Spain's government announced Friday that its budget deficit is much larger than expected. New Prime Minister Mariano Rajoy also unveiled a slew of surprise tax hikes and wage freezes.
That's in addition to other controversial proposals, like cutting education funding.
But not everything Rajoy is doing to cut spending and increase productivity is raising hackles: He's also pushing for a sort of "holiday shuffle."
Spain has 14 holiday days per year. That's two or three more than what Americans have. In the prime minister's quest to boost productivity, he isn't suggesting eliminating any holidays. Just moving them.
Rajoy told parliament last week that he's going to make Spain's work calendar more rational. He said, that means dealing with the high costs associated with extra-long weekends.
"We're going to move mid-week holidays to Mondays," he said.
Many of Spain's holidays are like July 4th. They're pegged to a date. So they can fall mid-week, for instance, on a Tuesday. When that happens, many companies give workers the Monday off. Or people just take Monday off, calling in sick. This month Spain had two such "four-day" weekends. That's not including the week off at Christmas. When you add it all up, Spaniards took off nearly half of December.
Hardly what a flat economy like Spain's needs, at least according to Spain's business leaders.
They're behind the push to eliminate the extra-long weekends. What's surprising is that labor unions aren't up in arms. In fact most working Spaniards are taking it in stride.
Take Victor Garcia, a door to door salesman in Barcelona. He said he's enjoyed the informal perk of stretching out a long weekend. But he can live without it.
In principle, he said, abolishing the four-day long holiday weekend is a good idea. He thinks Spaniards have such high unemployment, and job insecurity as it is and they've got to turn things around somehow. "Working together, we've got to try," he said.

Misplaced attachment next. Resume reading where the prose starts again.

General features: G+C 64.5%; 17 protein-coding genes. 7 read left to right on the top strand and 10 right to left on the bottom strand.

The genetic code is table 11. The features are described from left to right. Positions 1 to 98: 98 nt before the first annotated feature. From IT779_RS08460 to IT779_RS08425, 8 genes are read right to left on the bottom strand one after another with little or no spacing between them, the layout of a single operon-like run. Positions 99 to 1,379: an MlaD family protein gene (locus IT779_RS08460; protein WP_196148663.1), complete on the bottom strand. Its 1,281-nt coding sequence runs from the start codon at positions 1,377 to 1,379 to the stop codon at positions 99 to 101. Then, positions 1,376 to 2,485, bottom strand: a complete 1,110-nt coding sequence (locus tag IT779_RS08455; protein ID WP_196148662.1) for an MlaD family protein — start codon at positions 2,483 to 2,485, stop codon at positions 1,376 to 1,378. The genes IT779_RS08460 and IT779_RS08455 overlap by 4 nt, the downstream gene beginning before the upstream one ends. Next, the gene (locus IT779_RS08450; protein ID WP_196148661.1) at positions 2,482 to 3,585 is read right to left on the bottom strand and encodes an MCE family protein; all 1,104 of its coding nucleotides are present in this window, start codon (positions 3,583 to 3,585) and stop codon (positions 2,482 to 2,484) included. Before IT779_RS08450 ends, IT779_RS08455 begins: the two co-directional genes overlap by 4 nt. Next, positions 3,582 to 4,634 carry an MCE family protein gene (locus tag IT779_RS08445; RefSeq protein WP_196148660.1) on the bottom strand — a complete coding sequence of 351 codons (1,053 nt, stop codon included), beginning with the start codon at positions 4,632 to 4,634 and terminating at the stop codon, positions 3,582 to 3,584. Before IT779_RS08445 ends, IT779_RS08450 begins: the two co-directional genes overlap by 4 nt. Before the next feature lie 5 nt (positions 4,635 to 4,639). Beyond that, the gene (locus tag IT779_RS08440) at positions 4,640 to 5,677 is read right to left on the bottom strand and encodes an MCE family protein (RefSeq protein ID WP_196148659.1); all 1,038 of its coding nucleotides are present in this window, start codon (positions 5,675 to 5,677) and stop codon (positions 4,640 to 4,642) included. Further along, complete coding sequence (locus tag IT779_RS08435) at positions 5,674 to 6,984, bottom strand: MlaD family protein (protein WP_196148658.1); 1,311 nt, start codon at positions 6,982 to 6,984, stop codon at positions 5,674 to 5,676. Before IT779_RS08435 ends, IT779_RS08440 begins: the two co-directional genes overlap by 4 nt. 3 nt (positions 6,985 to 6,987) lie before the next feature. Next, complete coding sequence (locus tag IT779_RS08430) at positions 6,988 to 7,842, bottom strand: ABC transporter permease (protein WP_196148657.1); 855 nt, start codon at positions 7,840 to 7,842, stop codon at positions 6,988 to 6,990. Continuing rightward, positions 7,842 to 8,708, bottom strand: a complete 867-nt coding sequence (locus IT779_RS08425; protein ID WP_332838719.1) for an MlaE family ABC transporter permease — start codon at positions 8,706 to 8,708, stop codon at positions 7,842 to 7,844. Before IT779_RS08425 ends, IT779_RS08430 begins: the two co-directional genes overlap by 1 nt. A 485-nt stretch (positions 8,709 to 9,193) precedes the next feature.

In a nearby pharmacy, owner Dioni Hernandez said Spaniards have enough time off as it is.
"For every holiday we're closed we lose a minimum of 3 per cent of our monthly business. If when there's more than one holiday in a month, we really start to get hurt," said Hernandez.
Spain and other southern European countries have faced criticism during this economic crisis for supposedly not working hard enough. Rajoy's proposal no doubt seeks to counter that claim.
But is it true that southern Europeans are slackers, while Northern Europeans are more industrious? Earlier this year German Chancellor Angela Merkel assumed it was. She scolded her southern neighbors for taking more vacation than Germans while asking Germany to bail them out.
Merkel got beat up for her comments. Turns out workers in Spain, Italy and Greece on average put in more hours per year than Germans do. That's according to the Organization for Economic Cooperation and Development.
So why is Northern Europe more wealthy, less in debt? Some suggest that thrift makes the difference. Germans tend to save, while Spaniards have gone on a big borrow-and-spend spree.
With fewer days off under Rajoy's plan, Spaniards may spend less. But there are obstacles to phasing out the four-day weekends. Spain's powerful tourism industry is grumbling because Spaniards would spend fewer nights in resorts and hotels. And then there's the church.
Some important religious holidays, such as the Assumption of Mary fall on the same date as each other. The government proposal to peg it to a Monday would require the blessing not only of Spanish church officials but of the Vatican itself.